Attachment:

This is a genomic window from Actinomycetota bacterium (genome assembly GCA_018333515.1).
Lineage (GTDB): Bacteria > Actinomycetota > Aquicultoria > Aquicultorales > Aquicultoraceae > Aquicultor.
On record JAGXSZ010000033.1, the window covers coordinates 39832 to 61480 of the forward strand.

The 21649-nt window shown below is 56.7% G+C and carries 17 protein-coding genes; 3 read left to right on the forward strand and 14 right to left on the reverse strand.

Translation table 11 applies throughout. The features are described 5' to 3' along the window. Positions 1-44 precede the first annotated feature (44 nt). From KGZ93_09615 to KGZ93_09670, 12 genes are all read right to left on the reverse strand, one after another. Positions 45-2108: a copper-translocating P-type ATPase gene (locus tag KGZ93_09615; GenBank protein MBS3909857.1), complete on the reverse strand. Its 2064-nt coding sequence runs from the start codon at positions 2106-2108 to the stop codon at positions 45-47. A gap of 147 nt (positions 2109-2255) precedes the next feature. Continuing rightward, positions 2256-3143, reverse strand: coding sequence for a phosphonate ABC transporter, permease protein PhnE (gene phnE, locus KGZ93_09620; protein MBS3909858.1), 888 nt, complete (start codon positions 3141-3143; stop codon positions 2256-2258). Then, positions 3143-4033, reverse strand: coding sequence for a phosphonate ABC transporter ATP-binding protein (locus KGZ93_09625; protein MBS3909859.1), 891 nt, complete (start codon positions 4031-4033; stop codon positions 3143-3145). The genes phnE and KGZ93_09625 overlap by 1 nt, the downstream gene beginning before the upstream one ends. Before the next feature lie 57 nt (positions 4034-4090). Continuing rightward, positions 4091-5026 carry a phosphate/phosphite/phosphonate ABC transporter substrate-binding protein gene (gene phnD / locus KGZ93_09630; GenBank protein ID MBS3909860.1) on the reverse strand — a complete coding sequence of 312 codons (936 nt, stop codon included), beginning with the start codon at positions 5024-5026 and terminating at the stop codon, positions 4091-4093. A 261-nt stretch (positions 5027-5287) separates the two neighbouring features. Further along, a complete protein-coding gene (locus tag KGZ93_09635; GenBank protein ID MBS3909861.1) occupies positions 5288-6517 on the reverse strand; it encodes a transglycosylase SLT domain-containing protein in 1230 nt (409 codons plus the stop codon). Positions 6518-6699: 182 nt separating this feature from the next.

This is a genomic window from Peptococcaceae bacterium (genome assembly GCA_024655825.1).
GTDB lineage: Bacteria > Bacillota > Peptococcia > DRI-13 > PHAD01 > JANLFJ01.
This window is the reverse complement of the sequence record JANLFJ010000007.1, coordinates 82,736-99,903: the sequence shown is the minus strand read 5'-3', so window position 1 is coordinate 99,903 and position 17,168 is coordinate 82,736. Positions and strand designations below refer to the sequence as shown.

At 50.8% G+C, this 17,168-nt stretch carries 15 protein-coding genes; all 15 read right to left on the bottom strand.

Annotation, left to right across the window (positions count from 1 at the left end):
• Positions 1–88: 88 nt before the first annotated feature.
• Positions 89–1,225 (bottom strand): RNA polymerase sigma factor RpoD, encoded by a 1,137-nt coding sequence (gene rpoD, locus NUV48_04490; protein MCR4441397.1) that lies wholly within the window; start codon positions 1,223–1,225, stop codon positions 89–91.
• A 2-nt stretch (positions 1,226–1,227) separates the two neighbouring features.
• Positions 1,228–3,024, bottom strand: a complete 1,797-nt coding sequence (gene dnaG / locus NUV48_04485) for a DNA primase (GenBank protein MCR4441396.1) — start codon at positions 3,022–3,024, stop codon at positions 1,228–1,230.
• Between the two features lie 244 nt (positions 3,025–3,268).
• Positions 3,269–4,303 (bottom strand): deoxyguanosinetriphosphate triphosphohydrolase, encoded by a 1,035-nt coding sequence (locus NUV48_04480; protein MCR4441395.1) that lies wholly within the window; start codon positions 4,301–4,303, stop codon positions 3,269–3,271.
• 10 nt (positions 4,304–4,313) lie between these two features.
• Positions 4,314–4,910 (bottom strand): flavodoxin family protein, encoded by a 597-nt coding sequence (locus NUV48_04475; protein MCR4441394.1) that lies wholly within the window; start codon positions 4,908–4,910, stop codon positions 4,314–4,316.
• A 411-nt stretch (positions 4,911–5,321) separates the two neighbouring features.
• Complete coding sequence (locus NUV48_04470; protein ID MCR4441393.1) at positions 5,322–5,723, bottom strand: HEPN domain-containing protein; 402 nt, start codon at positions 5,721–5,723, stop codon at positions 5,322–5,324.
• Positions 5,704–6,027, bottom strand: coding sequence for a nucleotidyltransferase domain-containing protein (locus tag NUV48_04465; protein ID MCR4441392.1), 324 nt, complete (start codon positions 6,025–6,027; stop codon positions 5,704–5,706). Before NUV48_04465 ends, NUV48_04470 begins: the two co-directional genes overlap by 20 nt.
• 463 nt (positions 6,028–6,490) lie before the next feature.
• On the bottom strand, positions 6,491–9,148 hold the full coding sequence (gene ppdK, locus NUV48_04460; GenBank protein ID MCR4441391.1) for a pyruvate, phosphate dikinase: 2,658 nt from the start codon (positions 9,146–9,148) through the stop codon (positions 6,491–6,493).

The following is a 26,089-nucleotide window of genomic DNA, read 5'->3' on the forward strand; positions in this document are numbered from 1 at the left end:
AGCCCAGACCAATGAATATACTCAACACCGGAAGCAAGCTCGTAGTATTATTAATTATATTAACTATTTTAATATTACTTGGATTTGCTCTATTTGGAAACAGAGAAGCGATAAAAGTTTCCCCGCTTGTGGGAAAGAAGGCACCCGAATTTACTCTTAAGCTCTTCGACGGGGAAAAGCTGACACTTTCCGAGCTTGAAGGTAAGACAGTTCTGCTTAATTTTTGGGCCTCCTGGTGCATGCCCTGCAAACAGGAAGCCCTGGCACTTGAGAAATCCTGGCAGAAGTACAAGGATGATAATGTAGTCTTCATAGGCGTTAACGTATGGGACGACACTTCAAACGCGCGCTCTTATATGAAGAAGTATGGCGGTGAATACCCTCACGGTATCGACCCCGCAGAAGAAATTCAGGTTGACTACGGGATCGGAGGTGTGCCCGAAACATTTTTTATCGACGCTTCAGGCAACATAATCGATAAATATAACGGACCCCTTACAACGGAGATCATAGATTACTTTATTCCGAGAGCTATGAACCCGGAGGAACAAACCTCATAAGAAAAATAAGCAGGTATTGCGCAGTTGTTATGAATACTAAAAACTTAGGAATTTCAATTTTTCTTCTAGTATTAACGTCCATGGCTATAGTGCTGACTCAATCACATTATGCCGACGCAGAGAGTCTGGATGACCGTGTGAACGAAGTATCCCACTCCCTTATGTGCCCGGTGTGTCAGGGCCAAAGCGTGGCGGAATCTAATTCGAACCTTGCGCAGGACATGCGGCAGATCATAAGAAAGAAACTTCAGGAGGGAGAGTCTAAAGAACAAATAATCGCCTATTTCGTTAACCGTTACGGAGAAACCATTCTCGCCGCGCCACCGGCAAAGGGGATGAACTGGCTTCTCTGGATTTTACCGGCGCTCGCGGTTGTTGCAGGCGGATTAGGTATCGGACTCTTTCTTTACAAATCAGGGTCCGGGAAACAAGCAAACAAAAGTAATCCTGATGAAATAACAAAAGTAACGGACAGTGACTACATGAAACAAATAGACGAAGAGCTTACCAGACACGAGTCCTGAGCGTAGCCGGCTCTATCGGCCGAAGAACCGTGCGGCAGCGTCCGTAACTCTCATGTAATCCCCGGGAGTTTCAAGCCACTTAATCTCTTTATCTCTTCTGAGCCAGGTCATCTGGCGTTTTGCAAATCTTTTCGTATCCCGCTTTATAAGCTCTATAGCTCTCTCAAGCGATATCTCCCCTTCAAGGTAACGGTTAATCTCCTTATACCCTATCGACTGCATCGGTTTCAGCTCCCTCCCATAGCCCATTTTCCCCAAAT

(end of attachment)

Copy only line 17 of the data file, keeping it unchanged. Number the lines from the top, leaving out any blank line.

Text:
• 10 nt (positions 4,304–4,313) lie between these two features.